Mathematics is taught in main lesson blocks throughout the grades, and after third grade, in two or three periods a week as well. In the early grades, teaching is enhanced by games, songs, and imaginative pictures that engage the enthusiasm of play in the task of learning. In all grades, more difficult problems are provided for students who are ready to take up an extra challenge.
In the first grade, arithmetic is taught through movement — walking and stamping, clapping, throwing a beanbag –- and through lively oral games. First graders are introduced to Roman and Arabic numerals and learn to count by ones, twos, threes, fours, fives, and tens. Through imaginative stories, the four processes (addition, subtraction, multiplication, and division) are practiced. Students also learn to solve simple number problems, using manipulatives when necessary.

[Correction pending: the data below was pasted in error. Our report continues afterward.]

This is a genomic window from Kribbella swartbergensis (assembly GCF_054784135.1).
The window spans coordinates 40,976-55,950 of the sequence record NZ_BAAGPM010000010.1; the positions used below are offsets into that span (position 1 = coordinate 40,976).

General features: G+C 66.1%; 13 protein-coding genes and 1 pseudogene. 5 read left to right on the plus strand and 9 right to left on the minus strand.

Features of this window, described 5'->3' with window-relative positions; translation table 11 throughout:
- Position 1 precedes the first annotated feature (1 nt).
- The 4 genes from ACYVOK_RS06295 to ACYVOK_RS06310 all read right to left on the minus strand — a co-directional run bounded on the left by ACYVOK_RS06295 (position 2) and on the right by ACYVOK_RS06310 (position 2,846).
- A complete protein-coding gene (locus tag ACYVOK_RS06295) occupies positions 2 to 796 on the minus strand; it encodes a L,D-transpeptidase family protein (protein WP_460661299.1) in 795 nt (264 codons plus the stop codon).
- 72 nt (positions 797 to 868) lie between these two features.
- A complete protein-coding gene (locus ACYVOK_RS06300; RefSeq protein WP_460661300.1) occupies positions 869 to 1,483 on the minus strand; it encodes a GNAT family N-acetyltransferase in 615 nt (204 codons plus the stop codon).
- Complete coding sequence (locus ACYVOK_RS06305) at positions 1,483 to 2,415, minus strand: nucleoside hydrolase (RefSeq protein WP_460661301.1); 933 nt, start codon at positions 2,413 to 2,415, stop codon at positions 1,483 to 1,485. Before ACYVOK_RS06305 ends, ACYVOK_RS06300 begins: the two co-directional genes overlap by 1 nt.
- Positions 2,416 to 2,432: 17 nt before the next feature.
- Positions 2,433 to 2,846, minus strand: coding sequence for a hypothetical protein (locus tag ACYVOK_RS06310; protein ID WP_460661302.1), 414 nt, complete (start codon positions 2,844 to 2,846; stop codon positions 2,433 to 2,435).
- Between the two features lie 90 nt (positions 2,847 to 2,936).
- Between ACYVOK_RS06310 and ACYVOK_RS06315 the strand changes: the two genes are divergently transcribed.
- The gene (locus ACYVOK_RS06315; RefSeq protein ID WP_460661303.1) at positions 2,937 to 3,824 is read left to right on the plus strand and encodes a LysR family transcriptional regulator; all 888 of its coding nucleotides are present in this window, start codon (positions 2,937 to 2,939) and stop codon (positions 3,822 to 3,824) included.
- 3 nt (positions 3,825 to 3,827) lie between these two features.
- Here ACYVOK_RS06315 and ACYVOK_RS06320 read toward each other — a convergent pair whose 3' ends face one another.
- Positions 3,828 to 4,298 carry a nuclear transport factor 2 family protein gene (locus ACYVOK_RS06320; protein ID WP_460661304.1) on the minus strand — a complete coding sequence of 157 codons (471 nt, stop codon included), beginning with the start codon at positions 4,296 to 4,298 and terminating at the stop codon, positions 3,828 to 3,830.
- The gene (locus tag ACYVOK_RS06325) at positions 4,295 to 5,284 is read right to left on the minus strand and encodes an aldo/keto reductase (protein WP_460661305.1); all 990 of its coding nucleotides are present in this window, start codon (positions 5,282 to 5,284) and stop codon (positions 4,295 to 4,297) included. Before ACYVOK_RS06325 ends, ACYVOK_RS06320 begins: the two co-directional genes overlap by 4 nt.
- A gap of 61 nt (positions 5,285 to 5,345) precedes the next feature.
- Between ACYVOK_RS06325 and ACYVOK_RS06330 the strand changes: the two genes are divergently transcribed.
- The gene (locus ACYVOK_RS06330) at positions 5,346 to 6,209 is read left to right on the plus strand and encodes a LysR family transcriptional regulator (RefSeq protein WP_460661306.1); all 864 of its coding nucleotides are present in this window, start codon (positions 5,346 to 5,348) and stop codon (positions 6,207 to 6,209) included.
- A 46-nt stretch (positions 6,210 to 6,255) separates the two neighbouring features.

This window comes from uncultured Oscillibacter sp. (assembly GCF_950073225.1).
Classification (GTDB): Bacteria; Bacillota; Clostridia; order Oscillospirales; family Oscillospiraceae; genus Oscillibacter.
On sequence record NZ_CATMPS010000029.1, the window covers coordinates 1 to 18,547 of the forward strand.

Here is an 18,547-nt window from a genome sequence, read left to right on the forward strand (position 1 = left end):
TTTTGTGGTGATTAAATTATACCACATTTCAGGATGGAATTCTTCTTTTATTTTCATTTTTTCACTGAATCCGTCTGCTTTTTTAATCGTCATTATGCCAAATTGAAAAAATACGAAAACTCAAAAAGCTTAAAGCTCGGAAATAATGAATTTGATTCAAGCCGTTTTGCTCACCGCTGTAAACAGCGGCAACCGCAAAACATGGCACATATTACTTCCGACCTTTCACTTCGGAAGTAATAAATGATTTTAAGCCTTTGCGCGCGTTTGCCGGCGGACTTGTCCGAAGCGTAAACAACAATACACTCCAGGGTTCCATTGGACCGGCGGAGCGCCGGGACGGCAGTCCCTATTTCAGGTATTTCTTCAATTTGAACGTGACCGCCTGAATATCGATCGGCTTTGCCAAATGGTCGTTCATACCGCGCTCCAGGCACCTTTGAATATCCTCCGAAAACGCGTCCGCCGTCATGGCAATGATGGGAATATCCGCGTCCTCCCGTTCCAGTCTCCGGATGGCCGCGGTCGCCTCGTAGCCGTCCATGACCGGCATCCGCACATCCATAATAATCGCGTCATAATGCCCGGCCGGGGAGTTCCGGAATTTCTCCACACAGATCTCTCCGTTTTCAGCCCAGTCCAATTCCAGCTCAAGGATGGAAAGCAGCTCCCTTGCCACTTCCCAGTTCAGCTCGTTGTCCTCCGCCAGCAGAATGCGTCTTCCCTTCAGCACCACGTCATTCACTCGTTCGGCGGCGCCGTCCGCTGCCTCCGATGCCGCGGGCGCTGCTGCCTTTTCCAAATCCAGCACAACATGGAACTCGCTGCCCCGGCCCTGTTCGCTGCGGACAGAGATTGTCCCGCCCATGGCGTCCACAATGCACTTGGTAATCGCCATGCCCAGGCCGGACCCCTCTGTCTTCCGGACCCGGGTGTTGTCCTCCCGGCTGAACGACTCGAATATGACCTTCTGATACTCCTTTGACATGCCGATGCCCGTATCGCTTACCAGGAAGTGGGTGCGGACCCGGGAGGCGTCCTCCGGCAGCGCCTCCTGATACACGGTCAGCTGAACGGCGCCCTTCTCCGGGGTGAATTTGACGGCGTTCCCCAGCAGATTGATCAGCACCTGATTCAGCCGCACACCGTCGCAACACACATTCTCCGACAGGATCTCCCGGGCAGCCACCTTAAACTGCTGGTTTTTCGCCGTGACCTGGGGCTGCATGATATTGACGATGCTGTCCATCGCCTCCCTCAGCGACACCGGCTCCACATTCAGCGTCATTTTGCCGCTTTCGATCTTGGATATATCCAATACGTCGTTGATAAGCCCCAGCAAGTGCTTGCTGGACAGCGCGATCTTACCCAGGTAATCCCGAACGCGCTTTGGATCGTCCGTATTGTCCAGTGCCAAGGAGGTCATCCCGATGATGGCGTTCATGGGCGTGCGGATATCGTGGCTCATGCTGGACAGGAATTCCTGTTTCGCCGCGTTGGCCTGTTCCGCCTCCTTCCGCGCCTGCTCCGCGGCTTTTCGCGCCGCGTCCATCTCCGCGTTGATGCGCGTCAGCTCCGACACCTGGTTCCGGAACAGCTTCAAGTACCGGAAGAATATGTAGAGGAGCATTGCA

Physical movement is still an important part of arithmetic lessons in second grade. Place value is introduced, and the students continue with the four processes, eventually working with four digits. They learn to use regrouping or “carrying and borrowing” for addition and subtraction. Multiplication tables through 12 x 12 are practiced through clapping and beanbag activities. Students are encouraged to find patterns within the tables, and magic squares are introduced. Problems are copied from the board into practice books and solved. A selection of representative problems is then copied into main lesson books. Mental arithmetic develops the children’s concentration and flexibility in thinking with numbers.
Third graders are introduced to long division and double-digit multiplication, as well as longer word problems. A focus on measurement, with lessons on linear measurement, liquid and dry volume, time, and temperature, emphasizes the practical application of math. Students are expected to know their multiplication tables; mental arithmetic games and homework help to strengthen math skills.